In 1867 I was working for the Government at Fort Harker. Here I knew, personally, some of the prominent military men and noted scouts of this time, such as General Custer, Wild Bill, Buffalo
Bill and others.
Here I made the acquaintance of Lon Schermerhorn,
chief clerk of the Suttler. Shermerhorn the same year came over to
Elkhorn Creek, where he took a homestead, which is now the Suelter farm, and opened a small store. A saw mill was located on the south side of the Saline River, east of Rocky Hill, directly south of what was called the Berry farm. The mill was owned by a man named Hyaat and the lumber it produced was hauled to Fort Harker for building purposes. About eighteen men were employed and I was hired to cook for them.
About that time I also took my claim on Bull-foot Creek, where for several years I had the whole creek to myself. Settlers came in and took claims, but as soon as Indians appeared they would pull up stakes and go--others would repeat the same thing.
After the work was finished at the saw-mill I bought two yoke of oxen through the Suttler at Fort Harker, paying $125 a yoke, and went in partnership with a man named Phil Lantz, who also had a yoke of cattle. Homesteaders were coming in and in order to hold their claims it was necessary to make certain improvements, and we got all the prairie breaking we could do at four dollars per acre.
Schermerhorn was a sort of headquarters, a stockade was there and the soldiers and government teams generally camped there when in our valley.
The Indians in those years became very troublesome, so much so in fact, that the government decided to build several stockades for the protection of the settlers on what was then frontier.
A General came over from Fort Harker to make arrangements for the building of the stockades, his name has slipped my memory (Gen. Alfred Sully). He gave the work in charge to a Lieutenant named Hale. One day I went over to Schermerhorns. Soldiers were camped there, both Cavalry and Infantry and a number of government teams. I was well acquainted with the wagon boss who told me I could get a job with my cattle and that the General had been at my house looking for me. I reported to him and was hired with our three yoke of cattle at eight dollars a day to drag logs up the bank of the creek. There logs were to be used in building the stockades.
The next day we started north. The soldiers and teams crossed the Saline river about the Thieman farm on a bridge of driftwood. The river was blockaded at this point for perhaps a quarter of a mile with driftwood, which the high water took out later. We went up the Saline and Spillman and the first stockade was built near the mouth of Bacon Creek. Logs were set in the ground two or three feet deep, with about ten feet above ground. The logs were set very close together and notches were cut in them for port holes. The enclosure was quite roomy with a log house inside. The work occupied about two weeks, and when finished we started for the Solomon to build another in the vicinity where Cawker City now stands.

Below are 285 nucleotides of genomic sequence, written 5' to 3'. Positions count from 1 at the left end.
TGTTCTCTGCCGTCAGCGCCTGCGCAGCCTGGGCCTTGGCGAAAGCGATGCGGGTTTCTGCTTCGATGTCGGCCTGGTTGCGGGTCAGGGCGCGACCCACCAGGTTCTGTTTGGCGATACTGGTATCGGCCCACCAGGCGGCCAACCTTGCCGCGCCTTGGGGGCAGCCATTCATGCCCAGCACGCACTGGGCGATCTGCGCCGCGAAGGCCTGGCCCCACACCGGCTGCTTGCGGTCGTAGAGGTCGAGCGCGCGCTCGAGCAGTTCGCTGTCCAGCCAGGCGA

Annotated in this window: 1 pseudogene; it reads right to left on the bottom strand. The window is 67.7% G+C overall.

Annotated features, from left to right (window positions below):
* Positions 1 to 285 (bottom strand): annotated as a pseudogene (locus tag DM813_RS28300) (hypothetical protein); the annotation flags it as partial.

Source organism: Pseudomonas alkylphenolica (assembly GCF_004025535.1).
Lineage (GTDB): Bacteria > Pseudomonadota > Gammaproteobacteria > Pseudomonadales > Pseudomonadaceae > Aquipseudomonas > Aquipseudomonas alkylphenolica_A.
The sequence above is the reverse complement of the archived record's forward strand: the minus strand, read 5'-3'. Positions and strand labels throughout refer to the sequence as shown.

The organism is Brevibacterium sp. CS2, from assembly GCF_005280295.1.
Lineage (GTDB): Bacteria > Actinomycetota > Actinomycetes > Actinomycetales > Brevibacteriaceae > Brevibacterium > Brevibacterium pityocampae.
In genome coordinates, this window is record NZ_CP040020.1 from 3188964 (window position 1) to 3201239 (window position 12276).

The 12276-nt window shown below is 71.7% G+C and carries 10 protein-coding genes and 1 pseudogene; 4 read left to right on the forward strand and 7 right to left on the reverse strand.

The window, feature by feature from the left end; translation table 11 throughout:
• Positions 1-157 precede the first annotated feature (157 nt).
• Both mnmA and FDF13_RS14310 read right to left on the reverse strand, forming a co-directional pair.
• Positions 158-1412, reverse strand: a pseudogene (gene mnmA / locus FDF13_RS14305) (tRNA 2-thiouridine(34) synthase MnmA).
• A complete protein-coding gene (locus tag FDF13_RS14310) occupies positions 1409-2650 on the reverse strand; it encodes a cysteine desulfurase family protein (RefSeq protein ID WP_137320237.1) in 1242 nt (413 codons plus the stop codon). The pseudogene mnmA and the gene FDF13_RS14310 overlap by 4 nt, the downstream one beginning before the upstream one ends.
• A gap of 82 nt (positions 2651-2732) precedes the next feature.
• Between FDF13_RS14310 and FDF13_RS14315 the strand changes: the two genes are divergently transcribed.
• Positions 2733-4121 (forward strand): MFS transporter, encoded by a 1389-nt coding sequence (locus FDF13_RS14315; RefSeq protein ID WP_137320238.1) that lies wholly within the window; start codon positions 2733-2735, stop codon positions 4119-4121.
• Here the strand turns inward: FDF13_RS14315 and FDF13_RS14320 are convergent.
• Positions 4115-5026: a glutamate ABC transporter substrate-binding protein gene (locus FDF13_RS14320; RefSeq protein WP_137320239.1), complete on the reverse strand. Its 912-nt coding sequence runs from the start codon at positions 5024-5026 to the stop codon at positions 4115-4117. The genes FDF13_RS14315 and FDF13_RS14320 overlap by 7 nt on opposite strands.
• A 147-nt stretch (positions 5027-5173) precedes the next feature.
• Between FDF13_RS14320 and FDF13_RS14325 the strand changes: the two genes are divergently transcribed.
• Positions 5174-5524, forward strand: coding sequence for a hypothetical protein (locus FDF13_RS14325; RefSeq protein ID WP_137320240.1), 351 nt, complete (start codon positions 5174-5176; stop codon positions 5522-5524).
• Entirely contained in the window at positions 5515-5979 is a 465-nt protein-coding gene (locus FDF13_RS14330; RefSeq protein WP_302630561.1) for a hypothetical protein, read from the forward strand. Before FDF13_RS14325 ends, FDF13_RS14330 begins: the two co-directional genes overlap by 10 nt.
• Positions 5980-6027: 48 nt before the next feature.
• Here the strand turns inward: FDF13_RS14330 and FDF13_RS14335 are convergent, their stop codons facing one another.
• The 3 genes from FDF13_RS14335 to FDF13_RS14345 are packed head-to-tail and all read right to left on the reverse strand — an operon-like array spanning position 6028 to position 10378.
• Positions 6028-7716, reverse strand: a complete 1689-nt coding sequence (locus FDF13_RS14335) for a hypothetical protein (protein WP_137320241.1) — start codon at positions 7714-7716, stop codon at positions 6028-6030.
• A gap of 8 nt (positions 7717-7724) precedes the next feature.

The Lieutenant in command had overloaded my cattle with a heavy load of two-inch planks, and when we came up on the divide in the Blue Hills my cattle gave out and could not keep up with the command. I notified the Lieutenant, who then detailed me an escort of three men and gave me some rope to tie the cattle at night. So we stopped and went into camp. After supper and letting the cattle graze, we tied them to the wagon. In the morning we turned them loose again to graze while we got our breakfast. Suddenly we heard a thundering nose behind us, and here came a stampeded herd of buffalo directly toward us. My cattle took fright and with tails up away they went with the buffalo and there we were.
As luck would have it, some government teams came along during the day, on their way to the Solomon, and we sent word
of our loss to Lieutenant Hale. He sent back three six-mule teams to bring my load and wagon, a Sargeant, seven cavalrymen and a mule for myself to ride to help hunt the cattle. We went about three miles, and seeing nothing, it got tiresome. The men began to grumble and finally the Sargeant said he had not enlisted to hunt cattle so we turned and started for the camp on the Solomon. Now I had nothing to do but draw my ration, cook, eat and sit on the bank and watch the government mules dragging the logs up the creek bank that my cattle had formerly done. After about two week more the work was completed and we all went back to Fort Harker.
Major Inman was quartermaster. I went to him and presented my claim for lost cattle. The Major said, I have no right to pay you for those cattle. I was on good terms with Lieutenant Hale who helped me in presenting my claim. He told the Major the circumstances, that I was not to blame, that I was doing work according to his orders and that it was work I was not hired to do, etc. Finally the Major said to me, How much were your cattle worth. I told him $125 per yoke, or $375 for the three yoke. He turned to his clerk and said Figure the amount into days at eight dollars a day. I was given a voucher for the amount and in that way received payment for the lost cattle. I then went home. Some time later a secret service man called at my place and said that Major Inman wanted to see me. The lost cattle had been found and were held by a party in Manhattan, and he wanted me to go down and identify them. I proceeded to Fort Harker on horseback and there, my horse being tired, I was furnished a mule which I rode to Manhattan, a distance of eighty miles, where I identified two yoke of the cattle. I found them in the possession of a man who had traded a span of horses for them. I took charge of the cattle and drove them to Fort Harker and turned them over to Major Inman. The other yoke we never heard of.